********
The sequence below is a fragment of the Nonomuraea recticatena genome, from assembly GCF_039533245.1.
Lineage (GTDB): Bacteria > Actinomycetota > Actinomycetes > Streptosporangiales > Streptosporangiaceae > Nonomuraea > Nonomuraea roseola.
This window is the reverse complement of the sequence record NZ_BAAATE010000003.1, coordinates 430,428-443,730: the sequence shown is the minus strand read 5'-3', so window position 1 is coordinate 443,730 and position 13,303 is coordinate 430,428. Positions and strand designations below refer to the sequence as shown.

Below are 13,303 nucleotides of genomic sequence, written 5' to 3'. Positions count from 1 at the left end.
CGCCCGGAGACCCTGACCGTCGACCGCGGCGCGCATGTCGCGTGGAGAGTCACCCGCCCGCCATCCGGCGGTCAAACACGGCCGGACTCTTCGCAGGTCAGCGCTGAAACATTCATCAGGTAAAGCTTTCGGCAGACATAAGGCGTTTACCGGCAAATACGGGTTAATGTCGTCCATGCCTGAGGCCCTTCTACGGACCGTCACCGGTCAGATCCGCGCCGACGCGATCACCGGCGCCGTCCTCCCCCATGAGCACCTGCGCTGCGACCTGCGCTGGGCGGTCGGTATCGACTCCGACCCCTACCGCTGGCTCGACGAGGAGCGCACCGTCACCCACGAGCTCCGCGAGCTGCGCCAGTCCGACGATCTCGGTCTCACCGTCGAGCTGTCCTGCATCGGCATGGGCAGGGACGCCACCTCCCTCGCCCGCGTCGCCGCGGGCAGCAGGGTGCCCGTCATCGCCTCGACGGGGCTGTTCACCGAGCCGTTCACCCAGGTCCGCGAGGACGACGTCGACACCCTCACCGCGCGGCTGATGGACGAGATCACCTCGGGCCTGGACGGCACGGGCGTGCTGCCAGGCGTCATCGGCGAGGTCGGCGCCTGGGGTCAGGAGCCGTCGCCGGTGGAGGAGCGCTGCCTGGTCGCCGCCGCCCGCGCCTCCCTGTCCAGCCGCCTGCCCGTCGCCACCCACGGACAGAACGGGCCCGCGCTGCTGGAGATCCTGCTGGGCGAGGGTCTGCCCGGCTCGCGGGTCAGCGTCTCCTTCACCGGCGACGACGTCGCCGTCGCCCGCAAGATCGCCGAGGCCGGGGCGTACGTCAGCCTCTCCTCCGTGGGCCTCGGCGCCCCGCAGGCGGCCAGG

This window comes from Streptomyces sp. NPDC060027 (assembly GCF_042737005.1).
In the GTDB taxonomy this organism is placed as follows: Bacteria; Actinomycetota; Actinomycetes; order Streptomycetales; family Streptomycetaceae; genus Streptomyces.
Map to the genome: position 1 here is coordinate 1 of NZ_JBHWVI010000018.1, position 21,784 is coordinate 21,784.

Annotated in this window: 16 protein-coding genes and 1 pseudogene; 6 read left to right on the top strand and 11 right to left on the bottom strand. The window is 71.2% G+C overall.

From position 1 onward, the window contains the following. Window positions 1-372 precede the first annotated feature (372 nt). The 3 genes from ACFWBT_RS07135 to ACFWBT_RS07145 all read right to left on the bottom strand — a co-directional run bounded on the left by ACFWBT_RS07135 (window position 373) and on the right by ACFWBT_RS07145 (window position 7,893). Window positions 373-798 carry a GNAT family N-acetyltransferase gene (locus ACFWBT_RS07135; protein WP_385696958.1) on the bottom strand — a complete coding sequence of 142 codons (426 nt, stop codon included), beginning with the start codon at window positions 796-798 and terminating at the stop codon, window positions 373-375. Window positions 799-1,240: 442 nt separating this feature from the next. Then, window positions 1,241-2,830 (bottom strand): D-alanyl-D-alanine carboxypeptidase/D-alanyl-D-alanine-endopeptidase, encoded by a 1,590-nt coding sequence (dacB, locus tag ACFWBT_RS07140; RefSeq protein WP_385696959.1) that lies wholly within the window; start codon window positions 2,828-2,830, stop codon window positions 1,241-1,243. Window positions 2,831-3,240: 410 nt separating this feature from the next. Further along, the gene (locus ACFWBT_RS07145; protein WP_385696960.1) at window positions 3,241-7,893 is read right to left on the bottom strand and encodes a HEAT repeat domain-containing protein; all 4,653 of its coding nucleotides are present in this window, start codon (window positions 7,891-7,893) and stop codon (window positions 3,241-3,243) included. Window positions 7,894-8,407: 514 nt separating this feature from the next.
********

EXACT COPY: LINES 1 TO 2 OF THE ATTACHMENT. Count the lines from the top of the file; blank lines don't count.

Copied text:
The sequence below is a fragment of the Nonomuraea recticatena genome, from assembly GCF_039533245.1.
Lineage (GTDB): Bacteria > Actinomycetota > Actinomycetes > Streptosporangiales > Streptosporangiaceae > Nonomuraea > Nonomuraea roseola.